Oh, and Roger, you left something here when you returned home. But it's ok, I've got it. Please send man-sized balsam Kleenex, Love, Alma.

Now, let me tell you about Sunday. Sunday started with service ringing and quickly progressed to an exercise I initially thought was really strange, but was actually really useful.
Practicing hunting on non-existant handbells. But it works! Fist up to shoulder for sally stroke, lowered for tail stroke. Gerald Penney (standing next to me here) told us how he and some of his school chums used to practice Grandsire and other methods in the school yard long before any of them ever rang a real bell. I just think that's amazing. At my grammar school all we did was jump rope and play kickball. I feel cheated. But now that I know how to do this simple exercise I want to do it a lot. It got me used to interacting with the other ringers properly and understanding the flow of that interaction without having to worry about the bell handling and striking aspects. Which you will soon see is good for me.

So Roger put me on the treble and had me start making places with Sawyer while Lyn and Judith rang 3rd and 4th place bells. When I could do that without being too off, he called us to ring Bastow, which is a little method, but folks, it's a method. I rang a method! Did I mention Bastow is a method? OMGOMGOMGeleventyjillion! Infinity! Aaaaaaaaa............ !!!

In Bastow, all the treble has to do is make places. Sweet! Everyone else does a conga line type maneuver down to the treble and back up, so everytime treble makes places it's with a different bell! And it's a method!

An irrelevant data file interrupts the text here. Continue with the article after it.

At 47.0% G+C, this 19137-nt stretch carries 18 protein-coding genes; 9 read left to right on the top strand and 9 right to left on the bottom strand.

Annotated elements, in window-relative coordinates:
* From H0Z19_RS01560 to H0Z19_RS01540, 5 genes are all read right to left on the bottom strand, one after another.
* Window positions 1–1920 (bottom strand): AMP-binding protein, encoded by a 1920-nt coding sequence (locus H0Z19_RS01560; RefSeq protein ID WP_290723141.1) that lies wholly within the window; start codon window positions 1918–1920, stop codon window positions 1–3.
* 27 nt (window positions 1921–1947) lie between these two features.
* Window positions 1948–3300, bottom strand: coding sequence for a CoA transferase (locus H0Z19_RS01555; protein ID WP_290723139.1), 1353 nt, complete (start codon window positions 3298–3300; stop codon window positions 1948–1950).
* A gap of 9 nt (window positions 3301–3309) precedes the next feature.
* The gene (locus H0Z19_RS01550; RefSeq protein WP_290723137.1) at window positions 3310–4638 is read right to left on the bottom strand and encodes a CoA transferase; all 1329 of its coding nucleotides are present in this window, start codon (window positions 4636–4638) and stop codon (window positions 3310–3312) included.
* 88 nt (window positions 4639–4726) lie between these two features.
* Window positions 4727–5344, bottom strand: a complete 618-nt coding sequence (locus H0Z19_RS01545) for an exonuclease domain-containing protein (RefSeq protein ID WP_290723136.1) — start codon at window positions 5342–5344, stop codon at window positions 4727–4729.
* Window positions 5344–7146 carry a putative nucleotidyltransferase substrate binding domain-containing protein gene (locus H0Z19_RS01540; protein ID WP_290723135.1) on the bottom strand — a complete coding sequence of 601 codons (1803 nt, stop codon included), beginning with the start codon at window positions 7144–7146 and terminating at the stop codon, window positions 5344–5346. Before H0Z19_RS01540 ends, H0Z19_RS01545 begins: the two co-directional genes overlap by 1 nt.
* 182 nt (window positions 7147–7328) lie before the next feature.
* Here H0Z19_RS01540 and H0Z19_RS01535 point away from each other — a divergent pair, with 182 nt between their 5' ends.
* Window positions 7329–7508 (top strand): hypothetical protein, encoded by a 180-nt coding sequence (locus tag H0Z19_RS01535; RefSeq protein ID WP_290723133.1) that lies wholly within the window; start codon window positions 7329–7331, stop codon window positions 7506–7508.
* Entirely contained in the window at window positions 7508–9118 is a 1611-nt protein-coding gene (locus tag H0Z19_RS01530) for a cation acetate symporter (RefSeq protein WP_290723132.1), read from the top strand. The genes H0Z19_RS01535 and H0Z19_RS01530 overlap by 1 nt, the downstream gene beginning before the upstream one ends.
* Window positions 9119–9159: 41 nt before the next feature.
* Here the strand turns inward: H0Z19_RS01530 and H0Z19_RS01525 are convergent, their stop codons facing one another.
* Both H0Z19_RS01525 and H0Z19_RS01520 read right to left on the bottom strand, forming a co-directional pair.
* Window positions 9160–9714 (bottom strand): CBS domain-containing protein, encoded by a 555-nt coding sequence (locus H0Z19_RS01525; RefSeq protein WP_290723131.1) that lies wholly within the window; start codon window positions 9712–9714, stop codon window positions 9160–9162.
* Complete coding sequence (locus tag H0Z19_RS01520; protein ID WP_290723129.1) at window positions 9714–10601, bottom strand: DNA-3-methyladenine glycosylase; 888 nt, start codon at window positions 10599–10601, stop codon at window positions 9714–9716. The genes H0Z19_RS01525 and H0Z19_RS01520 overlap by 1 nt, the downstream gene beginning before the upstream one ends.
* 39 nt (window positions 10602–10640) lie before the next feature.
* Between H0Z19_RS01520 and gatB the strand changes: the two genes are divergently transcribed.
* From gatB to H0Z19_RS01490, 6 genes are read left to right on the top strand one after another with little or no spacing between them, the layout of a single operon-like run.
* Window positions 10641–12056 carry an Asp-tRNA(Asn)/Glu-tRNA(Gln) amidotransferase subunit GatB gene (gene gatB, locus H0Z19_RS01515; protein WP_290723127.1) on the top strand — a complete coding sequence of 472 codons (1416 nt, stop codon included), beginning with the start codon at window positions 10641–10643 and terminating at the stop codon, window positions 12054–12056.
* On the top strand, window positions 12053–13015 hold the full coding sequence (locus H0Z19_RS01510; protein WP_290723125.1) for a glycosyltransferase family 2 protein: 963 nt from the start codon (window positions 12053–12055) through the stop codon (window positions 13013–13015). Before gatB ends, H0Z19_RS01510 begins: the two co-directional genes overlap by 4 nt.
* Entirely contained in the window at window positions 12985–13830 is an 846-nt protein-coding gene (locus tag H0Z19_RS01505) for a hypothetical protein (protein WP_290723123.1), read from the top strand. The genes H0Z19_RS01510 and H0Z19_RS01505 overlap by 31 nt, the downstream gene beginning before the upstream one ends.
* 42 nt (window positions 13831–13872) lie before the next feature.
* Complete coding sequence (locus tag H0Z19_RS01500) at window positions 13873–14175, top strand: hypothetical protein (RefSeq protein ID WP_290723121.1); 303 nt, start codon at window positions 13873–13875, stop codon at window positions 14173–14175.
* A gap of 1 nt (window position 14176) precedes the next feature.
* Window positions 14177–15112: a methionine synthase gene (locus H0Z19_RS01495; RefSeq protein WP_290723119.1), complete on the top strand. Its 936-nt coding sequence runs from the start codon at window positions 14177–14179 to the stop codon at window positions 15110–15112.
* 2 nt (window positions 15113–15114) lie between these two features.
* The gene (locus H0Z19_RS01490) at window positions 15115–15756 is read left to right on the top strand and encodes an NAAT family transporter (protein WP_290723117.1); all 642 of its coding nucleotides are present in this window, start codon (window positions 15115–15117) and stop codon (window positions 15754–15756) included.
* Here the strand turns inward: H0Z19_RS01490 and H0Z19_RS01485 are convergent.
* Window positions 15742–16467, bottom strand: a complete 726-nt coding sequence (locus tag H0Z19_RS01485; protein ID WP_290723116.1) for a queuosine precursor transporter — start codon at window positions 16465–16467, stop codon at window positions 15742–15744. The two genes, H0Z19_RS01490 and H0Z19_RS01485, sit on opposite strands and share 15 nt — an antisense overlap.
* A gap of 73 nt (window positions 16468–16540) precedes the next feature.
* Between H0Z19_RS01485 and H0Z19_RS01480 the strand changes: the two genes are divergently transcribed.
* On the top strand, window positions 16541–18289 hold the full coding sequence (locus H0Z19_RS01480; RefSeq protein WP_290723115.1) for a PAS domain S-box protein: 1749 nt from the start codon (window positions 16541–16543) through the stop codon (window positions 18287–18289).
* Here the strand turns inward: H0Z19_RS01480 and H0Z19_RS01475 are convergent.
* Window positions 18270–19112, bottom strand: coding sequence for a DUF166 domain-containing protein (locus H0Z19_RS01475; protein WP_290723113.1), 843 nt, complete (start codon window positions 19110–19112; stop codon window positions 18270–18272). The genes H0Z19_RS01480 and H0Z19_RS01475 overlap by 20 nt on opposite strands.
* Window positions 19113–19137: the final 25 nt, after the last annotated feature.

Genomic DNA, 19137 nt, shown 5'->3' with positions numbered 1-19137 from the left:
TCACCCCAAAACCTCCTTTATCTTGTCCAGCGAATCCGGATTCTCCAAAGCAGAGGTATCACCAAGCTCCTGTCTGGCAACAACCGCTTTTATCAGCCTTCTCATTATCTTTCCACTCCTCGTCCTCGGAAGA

OK, OK, then, then after that, I practiced dodging with Sawyer. Which I was really stinking at, but, hey, not totally falling apart. Still, not too good. Then Roger calls, "Go plain hunt on four"! And he was talking to me! Here we go again, folks, Plain Hunt!!!!! On four!!!!!!!! Aaaaaaaaaa...

It would be good to note about now that this is what I was referring to above when I said that hunting on hands and not actual bells is better. For me.
Because apparently I am all about the hunting out, and not at all about the hunting in. But we all gotta have goals, so it's all good.

So there's the wrap up on the Ringing Weekend, from my perspective. Which is decidedly a limited view, but I thought it was wonderful. Made new friends, made ringing progress, missed our Bill, and our Sam, and Tommy, but all the same I'm giving this one two thumbs up. With charming visitors like these, you don't really want the weekend to end.

1 comment:

  1. Awesome report of our weekend! Thanks for all you did for all of us!! You ARE the Best -- LB